One Man's Path to Conflict Resolution

 

 

"The Tao leader honors all energies"

and responds to them wisely.

 

To move forward,

we must involve both groups in a dynamic partnership.

 

 

Seeking the one: Redefining Conflict

 

 

The Tao Te Ching tells us:

 

When the parts are separated,

There can be no harmony.

Do not think yourself precious jade,

But wind chimes made of stone.

 

(Tao, 39)

 

 

Looking at the Relationship,

Not just the conflict

 

 

We need to open up our perspective,

to see the current conflict

as our one part of a much larger relationship.

 

 

From Power Over to "Power-With"

 

 

The Tao tells us:

 

An open mind brings compassion.

Compassion builds power.

Such power is natural

And nature is one with Tao.

 

(Tao, 16)

 

 

Becoming Conflict Partners: The Process

 

 

The Eight Essential Steps to Conflict Resolution,

combines the yin of patience and receptivity with the yang of positive action.

 

 

The principles are...

 

 

Developing a Partnership Atmosphere

 

 

The Importance of Timing

Choosing the Right Place

Opening Comments

 

 

Identifying Shared Needs,

 

 

The Tao Te Ching tells us:

 

Those who know the needs of the people

Are fit to govern them.

Those who responsible meet

Life's conflicts

Can truly lead the world.

 

(Tao, 78)

 

 

Personal Needs: Developing Positive Self-power

 

 

Separate your preferences from your needs.

Know when you can bend and when you need to stand your ground

or risk losing your self-respect.

 

 

Your Partner's Needs

 

 

You don't need to agree with your partner.

Just open your heart and listen.

Solutions will come later.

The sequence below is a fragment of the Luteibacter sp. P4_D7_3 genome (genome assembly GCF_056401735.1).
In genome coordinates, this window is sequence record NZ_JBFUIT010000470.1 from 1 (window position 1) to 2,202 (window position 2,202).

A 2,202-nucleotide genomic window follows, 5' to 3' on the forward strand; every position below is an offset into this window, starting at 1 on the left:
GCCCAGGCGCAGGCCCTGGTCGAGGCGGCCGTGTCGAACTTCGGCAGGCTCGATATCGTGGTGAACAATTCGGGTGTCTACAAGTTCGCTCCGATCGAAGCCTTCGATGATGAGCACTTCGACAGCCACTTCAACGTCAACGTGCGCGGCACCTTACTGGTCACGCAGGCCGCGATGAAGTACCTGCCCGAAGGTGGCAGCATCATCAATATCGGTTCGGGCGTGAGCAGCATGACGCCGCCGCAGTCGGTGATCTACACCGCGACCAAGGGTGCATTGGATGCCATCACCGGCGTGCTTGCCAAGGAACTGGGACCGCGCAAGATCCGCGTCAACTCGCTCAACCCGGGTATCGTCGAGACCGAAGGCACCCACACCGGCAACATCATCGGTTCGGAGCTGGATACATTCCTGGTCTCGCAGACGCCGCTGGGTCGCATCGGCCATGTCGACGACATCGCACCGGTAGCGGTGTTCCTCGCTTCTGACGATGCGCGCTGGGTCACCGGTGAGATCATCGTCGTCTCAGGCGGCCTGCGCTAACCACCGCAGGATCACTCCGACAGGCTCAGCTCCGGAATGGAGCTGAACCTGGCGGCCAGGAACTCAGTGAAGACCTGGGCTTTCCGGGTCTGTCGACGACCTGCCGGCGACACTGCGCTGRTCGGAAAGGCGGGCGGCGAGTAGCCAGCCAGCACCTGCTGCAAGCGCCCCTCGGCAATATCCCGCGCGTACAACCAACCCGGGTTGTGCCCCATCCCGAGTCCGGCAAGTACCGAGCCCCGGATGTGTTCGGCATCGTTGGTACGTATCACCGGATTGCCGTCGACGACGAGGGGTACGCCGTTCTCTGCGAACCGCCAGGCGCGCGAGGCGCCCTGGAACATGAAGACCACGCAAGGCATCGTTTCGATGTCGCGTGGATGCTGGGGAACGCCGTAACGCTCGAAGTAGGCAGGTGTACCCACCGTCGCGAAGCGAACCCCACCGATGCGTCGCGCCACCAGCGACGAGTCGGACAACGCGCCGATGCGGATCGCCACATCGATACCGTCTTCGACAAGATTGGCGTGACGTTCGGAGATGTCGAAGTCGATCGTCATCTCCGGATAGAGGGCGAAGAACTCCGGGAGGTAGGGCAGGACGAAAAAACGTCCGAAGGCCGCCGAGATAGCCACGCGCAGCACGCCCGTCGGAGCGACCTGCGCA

Sometimes,

the greatest gift we can give another person

is our understanding.

 

 

Identifying the Relationship Needs

 

 

Nothing in the universe exists alone;

everything is connected.

 

 

Busy people need to make sure that

their decisions are made by deliberaton, not by default.

Our needs are too important to leave to chance.

 

 

Identifying Shared Needs

 

 

Recognizing their shared needs,

the people began to see each other differently.

 

 

Finding Stepping Stones

 

 

There are no instant solutions:

 

A journey of a thousand miles

Begins with a single step.

 

(To, 64)

 

 

A process of Discovery

 

 

If your plan is inflexible,

It cannot succeed.

Unable to bend,

The tree will break.

Hardness and stiffiness

Lead to destruction.

Flow with the process

And live to prevail.

 

(Tao, 76)

 

 

Openness to process is key.

 

 

Flowing with the Process:

Leaders and Conflict Resolution

 

 

As the Tao reminds us,

we can build greater harmony around us by seeking greater harmony within us,

by overcoming our anxiety, defensiveness, and hostility in the face of conflict.

 

Coupling the yin attributes of patience, prcess, and empathy

with the yang attributes of courage and positive action,

the Tao leader reconciles opposites within himself of herself

to develop the positive power of Tao.

 

 

We learn to

 

Know the sunlight

While confronting the shadows,

Becoming a leader to all.

As a Tao leader,

You move with infinite power,

Ever drawing upon the source.

 

(Tao, 28)

 

 

As Tao leaders,

we resolve conflict in a spirit of partnership,

working with essential energies to create new patterns of harmony

for ourselves and our world.

 

 

 

 

 

 

 

 

 

 

 

 Dreher, Diane. The Tao of Personal Leadership. Harper Collins Publishers. New York. 1997.